How to Combat the Latest HR Threat: Employee Presenteeism


You may not have heard of the word presenteeism, but you probably have heard of the much more common “butt-in-seat time.” Managers often judge employees based on how many hours they work rather than by their end product and contribution.

This translates into dysfunctional thinking—if your boss can see you sitting in front of your computer screen you are seen as a good employee. This can lead to the issue of presenteeism.

Presenteeism appears to be on the rise and hurting productivity for companies, according to a couple of new studies.

One study, done by United Kingdom health insurer Vitality, found that more than 40 percent of employees polled said their workplaces were affected by health problems and employees lost about 12.5 percent of their productivity due to presenteeism. This loss of productive time (along with another 1.2 percent for actual absence) translates to about 35.6 days of lost productivity per year per employee.

Unlike absenteeism, where you are actually absent from work, presenteeism is defined by Vitality as “being present at work but being limited in some aspects of job performance by a health problem and thus experiencing decreased productivity and below-normal work quality.”

Many people come to work while ill or otherwise distracted by problems such as child care and chronic health conditions. While the employees are sitting at their desks, or working on the floor, their focus isn’t really on the work. As a result, you can experience a serious drop in employee performance. The health problem could be physical or mental. Basically, if you are overly distracted by a health issue at work, you are physically present, but not really being productive at work.

Meanwhile, the Health and Well-Being at Work Survey Report by the UK’s Chartered Institute of Personnel and Development (CIPD) also found evidence of unhealthy trends in the workplace. The CIPD report states that 83 percent of respondents observed presenteeism in their organization while 25 percent said the problem had gotten worse since the previous year.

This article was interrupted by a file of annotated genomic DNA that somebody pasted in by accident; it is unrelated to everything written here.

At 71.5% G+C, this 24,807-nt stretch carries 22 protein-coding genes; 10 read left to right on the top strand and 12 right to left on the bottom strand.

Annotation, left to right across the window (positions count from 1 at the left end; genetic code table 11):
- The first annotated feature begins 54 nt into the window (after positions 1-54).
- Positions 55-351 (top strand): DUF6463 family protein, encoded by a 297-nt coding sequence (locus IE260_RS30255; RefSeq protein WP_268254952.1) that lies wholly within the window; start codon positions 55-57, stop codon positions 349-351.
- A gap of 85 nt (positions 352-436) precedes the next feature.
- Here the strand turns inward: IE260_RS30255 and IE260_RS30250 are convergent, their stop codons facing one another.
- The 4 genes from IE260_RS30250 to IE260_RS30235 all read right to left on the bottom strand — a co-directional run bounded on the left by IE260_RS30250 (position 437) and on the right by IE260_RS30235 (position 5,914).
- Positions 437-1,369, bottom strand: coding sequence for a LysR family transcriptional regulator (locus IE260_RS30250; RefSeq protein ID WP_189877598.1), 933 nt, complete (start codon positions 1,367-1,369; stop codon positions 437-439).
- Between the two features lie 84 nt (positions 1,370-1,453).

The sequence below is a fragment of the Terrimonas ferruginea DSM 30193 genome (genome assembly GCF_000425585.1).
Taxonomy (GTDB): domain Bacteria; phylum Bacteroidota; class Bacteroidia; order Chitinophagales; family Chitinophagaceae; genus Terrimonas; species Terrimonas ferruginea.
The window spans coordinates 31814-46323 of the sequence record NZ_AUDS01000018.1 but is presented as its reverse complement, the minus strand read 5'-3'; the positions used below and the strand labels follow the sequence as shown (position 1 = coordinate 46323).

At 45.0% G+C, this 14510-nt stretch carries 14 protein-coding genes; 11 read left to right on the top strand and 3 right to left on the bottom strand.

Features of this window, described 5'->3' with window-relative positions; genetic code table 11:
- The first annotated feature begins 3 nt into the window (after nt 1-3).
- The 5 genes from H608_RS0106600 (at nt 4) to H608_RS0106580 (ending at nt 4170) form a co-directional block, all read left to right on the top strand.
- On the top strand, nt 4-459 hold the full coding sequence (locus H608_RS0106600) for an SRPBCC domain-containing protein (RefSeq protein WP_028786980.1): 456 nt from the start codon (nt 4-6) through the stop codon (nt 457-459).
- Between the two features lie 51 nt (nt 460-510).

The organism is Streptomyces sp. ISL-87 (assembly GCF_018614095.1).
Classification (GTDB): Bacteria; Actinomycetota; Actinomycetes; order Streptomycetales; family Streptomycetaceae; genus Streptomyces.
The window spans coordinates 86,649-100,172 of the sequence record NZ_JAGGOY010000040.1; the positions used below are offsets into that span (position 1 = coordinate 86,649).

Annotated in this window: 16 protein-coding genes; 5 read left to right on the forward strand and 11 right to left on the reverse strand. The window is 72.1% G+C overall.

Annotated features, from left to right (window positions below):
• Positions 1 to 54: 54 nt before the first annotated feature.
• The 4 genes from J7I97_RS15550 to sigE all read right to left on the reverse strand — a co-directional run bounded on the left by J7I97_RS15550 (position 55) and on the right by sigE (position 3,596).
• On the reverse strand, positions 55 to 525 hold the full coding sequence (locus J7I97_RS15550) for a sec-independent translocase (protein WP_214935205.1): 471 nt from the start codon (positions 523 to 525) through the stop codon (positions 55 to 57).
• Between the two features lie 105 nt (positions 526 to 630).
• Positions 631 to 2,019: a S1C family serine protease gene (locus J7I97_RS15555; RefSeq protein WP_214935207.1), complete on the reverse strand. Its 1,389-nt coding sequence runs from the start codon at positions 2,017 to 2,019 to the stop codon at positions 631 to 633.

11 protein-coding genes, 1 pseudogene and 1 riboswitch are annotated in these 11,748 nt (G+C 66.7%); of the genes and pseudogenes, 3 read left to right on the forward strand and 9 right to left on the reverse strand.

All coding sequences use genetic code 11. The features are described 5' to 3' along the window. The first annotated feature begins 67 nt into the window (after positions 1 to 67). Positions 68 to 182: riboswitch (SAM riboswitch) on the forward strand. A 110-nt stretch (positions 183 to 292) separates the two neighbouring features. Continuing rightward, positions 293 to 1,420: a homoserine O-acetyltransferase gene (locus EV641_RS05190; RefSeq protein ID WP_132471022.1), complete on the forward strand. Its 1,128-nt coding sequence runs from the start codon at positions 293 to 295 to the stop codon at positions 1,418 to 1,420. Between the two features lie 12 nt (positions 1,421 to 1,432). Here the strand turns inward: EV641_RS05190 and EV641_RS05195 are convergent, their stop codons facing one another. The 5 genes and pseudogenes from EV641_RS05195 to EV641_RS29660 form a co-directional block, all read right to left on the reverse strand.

Presenteeism is especially prevalent in people with mental health issues because they are less obvious than physical ailments. If you have a broken leg, it is more obvious than if you are dealing with depression.

Even if people are diagnosed with a mental health issue or overwhelming stress due to work and receive time off work for it, they might opt to go to work instead. Vitality’s research has uncovered that these are the biggest factors when it comes to presenteeism.

Apart from being detrimental to employees, presenteeism also affects businesses because employees who are physically present but not really mentally there are less productive than people who are ready to work.

But what does presenteeism actually cost a company?

According to an American Productivity Audit which was completed using the Work and Health Interview (WHI), a “computer-assisted telephone interview designed to quantify lost productive work time, including time absent from work and reduced performance, while at work as a result of health conditions…”

This study determined that the cost of employees working when they were ill surpassed $226 billion for employers. Researchers also figure that this is an underestimate since various factors such as not accounting for employee disability that leads to a continuous absence of one week or more were not counted.